The Arkansas Court of Appeals (“Court”) addressed in a March 18th Opinion a challenge to the application of Arkansas Code Annotated Section 20-7-136 (Act 197). See 2020 Ark. App. 180.
Act 197 provides that:
“[t]he company, corporation, municipality, county, government agency, or other entity that owns or controls a water system shall control the quantity of fluoride in the water so as to maintain a fluoride content established by the Department of Health.”
The Ozark Mountain Regional Public Water Authority of the State of Arkansas (“Ozark”) challenged an Arkansas State Board of Health (“Board”) decision on two bases. They included:
- Act 197 did not apply to Ozark
- Act 197 was unconstitutionally vague
The Arkansas Department of Health (“Department”) issued an Order and Notice of Hearing to Ozark seeking a penalty for its failure to implement a fluoridation program as required by Act 197.
Ozark argued that Act 197 did not apply to it because it did not constitute a “water system” under Act 197. It further argued to the Department that Act 197 is vague with respect to “terminology.” As a result, it was stated to be unconstitutional as applied to Ozark.
Department personnel testified that over 21,000 individuals rely on Ozark for their water. It was further stated that:
Ozark sells treated water to eighteen separate entities and that those entities then sell the water to over 21,000 customers.
The testimony included a description of the water industry term “parent system” or “primary system” as referring to a seller and the term “consecutive system” referring to a purchaser.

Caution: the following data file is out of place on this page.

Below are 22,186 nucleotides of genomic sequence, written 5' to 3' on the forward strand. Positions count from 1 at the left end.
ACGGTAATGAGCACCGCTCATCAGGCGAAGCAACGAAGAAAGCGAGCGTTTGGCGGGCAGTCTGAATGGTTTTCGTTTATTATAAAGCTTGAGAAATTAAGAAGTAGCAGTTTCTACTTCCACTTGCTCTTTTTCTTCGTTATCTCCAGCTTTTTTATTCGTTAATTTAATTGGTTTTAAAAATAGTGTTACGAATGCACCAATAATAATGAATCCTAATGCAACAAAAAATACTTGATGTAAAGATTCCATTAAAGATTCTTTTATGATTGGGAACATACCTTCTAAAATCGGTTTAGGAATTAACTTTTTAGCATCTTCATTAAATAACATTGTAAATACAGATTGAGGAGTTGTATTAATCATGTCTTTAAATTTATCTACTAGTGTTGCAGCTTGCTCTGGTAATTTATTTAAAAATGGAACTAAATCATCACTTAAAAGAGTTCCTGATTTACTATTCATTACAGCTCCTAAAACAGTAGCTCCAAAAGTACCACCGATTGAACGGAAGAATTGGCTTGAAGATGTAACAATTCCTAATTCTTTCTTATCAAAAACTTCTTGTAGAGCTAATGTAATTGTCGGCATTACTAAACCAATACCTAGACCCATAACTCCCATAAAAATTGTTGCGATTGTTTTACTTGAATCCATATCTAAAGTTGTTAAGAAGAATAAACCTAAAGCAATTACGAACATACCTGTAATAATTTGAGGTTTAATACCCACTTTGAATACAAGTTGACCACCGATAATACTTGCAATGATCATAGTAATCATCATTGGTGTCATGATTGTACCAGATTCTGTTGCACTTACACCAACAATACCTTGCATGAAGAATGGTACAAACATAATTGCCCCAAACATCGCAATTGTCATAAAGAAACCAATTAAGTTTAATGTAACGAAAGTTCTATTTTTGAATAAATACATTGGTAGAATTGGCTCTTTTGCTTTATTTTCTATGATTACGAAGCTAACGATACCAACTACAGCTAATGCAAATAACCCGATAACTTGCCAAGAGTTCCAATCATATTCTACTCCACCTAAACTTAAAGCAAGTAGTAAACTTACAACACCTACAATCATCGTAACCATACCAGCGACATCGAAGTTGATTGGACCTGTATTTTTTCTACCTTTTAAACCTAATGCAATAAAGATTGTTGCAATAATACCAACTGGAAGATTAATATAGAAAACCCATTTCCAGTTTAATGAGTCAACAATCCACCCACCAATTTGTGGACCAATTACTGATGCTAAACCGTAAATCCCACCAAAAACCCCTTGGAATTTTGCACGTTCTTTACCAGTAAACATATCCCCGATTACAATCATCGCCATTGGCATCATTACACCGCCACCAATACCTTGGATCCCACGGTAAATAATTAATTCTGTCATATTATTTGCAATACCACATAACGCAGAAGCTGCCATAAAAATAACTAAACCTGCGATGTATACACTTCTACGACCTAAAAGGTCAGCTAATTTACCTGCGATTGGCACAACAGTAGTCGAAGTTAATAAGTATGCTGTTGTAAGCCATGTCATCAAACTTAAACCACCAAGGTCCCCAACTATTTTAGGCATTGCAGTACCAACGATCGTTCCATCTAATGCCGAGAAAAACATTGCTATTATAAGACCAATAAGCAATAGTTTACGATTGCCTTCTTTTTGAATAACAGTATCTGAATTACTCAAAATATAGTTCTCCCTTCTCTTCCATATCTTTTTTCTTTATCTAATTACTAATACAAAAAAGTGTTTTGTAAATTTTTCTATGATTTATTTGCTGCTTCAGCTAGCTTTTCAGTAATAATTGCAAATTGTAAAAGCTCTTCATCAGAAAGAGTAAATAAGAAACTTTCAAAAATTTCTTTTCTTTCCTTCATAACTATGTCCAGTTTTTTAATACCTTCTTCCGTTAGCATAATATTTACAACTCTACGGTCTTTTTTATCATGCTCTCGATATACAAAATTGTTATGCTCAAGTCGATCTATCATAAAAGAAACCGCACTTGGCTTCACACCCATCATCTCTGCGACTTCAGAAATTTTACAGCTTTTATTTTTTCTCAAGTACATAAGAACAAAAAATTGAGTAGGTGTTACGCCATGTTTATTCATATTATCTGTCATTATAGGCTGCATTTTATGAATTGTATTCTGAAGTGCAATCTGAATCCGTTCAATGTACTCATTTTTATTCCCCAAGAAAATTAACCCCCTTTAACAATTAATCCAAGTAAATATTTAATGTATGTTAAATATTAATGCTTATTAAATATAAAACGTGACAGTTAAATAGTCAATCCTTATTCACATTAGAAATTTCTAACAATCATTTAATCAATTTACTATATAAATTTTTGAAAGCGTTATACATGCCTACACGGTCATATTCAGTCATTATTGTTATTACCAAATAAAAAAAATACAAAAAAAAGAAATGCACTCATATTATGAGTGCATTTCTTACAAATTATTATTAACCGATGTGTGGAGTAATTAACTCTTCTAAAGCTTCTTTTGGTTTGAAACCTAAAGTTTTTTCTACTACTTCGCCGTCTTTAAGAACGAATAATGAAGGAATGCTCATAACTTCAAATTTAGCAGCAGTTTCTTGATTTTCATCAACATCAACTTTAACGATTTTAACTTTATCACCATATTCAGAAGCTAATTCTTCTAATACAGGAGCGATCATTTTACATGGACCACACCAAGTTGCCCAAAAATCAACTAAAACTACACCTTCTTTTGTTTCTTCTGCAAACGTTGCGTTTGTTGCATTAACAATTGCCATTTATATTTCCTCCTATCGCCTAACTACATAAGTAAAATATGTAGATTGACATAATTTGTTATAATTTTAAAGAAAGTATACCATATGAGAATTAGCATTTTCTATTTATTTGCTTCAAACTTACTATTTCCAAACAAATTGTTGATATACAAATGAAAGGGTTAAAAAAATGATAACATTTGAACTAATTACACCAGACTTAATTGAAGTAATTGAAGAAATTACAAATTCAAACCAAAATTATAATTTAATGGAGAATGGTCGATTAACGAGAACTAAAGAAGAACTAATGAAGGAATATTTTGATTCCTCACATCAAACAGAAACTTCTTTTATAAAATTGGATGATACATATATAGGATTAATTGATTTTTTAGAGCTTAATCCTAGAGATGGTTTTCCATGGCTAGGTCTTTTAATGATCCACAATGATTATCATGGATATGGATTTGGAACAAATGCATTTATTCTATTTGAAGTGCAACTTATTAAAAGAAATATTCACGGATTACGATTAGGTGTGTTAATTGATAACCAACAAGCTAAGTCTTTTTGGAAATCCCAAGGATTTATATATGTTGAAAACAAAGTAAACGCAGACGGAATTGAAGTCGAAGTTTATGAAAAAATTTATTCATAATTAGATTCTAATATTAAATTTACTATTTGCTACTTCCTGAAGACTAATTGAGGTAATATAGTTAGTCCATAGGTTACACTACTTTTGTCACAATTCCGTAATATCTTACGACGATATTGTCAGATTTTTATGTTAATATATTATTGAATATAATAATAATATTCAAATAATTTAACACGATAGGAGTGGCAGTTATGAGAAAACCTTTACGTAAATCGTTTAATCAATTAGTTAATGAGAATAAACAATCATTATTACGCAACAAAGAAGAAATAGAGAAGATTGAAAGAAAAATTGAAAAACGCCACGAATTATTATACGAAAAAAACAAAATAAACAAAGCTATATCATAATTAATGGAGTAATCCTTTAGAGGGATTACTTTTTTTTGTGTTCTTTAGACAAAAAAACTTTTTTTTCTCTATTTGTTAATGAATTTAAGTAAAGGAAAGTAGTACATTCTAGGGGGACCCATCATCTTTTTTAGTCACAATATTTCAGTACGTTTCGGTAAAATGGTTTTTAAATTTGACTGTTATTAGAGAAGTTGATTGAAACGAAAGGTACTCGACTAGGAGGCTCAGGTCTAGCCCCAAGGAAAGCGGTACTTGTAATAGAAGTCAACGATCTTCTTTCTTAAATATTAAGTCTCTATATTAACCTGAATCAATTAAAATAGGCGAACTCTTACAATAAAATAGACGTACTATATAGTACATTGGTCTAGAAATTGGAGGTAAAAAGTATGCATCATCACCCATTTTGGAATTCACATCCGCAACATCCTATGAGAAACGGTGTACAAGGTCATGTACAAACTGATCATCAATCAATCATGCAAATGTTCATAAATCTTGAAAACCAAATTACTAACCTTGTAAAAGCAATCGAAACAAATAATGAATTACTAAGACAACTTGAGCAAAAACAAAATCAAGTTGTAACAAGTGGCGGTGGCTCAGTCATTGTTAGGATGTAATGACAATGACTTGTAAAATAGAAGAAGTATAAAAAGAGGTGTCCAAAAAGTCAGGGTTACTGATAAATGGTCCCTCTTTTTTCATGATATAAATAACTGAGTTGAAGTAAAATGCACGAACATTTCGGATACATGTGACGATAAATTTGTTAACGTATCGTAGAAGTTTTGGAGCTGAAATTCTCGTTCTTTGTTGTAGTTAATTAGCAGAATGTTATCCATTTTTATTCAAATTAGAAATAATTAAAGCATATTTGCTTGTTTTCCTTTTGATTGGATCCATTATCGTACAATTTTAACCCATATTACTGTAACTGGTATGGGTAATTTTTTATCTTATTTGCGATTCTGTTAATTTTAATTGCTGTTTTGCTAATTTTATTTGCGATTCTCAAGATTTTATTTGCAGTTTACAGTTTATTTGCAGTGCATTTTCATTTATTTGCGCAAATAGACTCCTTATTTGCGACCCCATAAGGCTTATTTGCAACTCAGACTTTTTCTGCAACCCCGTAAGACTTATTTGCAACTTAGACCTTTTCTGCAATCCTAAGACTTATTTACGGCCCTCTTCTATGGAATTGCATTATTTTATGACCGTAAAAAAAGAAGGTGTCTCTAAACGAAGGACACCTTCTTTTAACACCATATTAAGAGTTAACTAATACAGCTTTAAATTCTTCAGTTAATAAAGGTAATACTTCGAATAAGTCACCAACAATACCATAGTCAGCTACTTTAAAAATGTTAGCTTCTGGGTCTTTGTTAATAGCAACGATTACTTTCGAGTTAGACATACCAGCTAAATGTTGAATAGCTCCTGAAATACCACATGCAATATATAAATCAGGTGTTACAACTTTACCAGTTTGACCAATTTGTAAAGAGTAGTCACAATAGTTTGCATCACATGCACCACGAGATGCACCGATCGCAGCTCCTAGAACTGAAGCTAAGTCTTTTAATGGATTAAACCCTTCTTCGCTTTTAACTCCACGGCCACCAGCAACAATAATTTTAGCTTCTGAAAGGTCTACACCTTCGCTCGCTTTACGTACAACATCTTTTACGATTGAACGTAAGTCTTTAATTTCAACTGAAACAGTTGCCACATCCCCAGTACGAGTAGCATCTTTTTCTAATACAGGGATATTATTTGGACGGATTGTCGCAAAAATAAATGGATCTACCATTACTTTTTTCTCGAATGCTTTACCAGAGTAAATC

Ozark’s Chairman responded that it buys its water through the United States Army Corps of Engineers. Further, he stated that the water was not treated before Ozark received it. The water was sold to 18 different individual water systems. None of the individual systems were stated to serve a population of more than 5,000.
The Board rejected these arguments. The decision was appealed to the Circuit Court. The Attorney General intervened. The Circuit Court subsequently upheld the Board’s decision.
Ozark appealed the Circuit Court’s decision to the Court which initially stated that its review was limited in scope. It also noted that it must focus on the decision of the administrative agency (as opposed to the Circuit Court). In addition, the better ability of the specialized administrative agencies, through experience and more flexible procedures to address the legal issues affecting them, was referenced as a rationale for limiting the scope of judicial review.
The Court first addressed the argument that Act 197 was not applicable to Ozark. Ozark argued that its system is not a parent system, consecutive system, or other system. This was based on its belief that if the Arkansas General Assembly had intended to include “wholesale systems,” it would have placed the term within the definition of water system.
The Court reviewed the principles of statutory interpretation and found that the relevant language of Act 197 was plain and ambiguous. It stated that the statute defines water system as:
. . . “a facility including without limitation a parent system, consecutive system, or other system.” (Emphasis added.)
Therefore, the Court held that Act 197 includes all facilities regardless of whether they are a parent, consecutive, or wholesale system as long as they hold, treat, and supply water directly or through a consecutive system or consecutive systems to 5,000 persons or more. The statute was held to apply to Ozark.
In addressing the constitutional argument, the Court reiterated that the party challenging the statute has the burden of proving that the act is unconstitutional. Regardless, the Court did not rule on the constitutional argument because the Circuit Court did not address it. This was the case regardless of whether the Board had held Act 197 constitutional. The Court decided the decision holding that the failure to obtain a ruling from a lower court precludes appellate jurisdiction.
A copy of the Opinion can be downloaded here.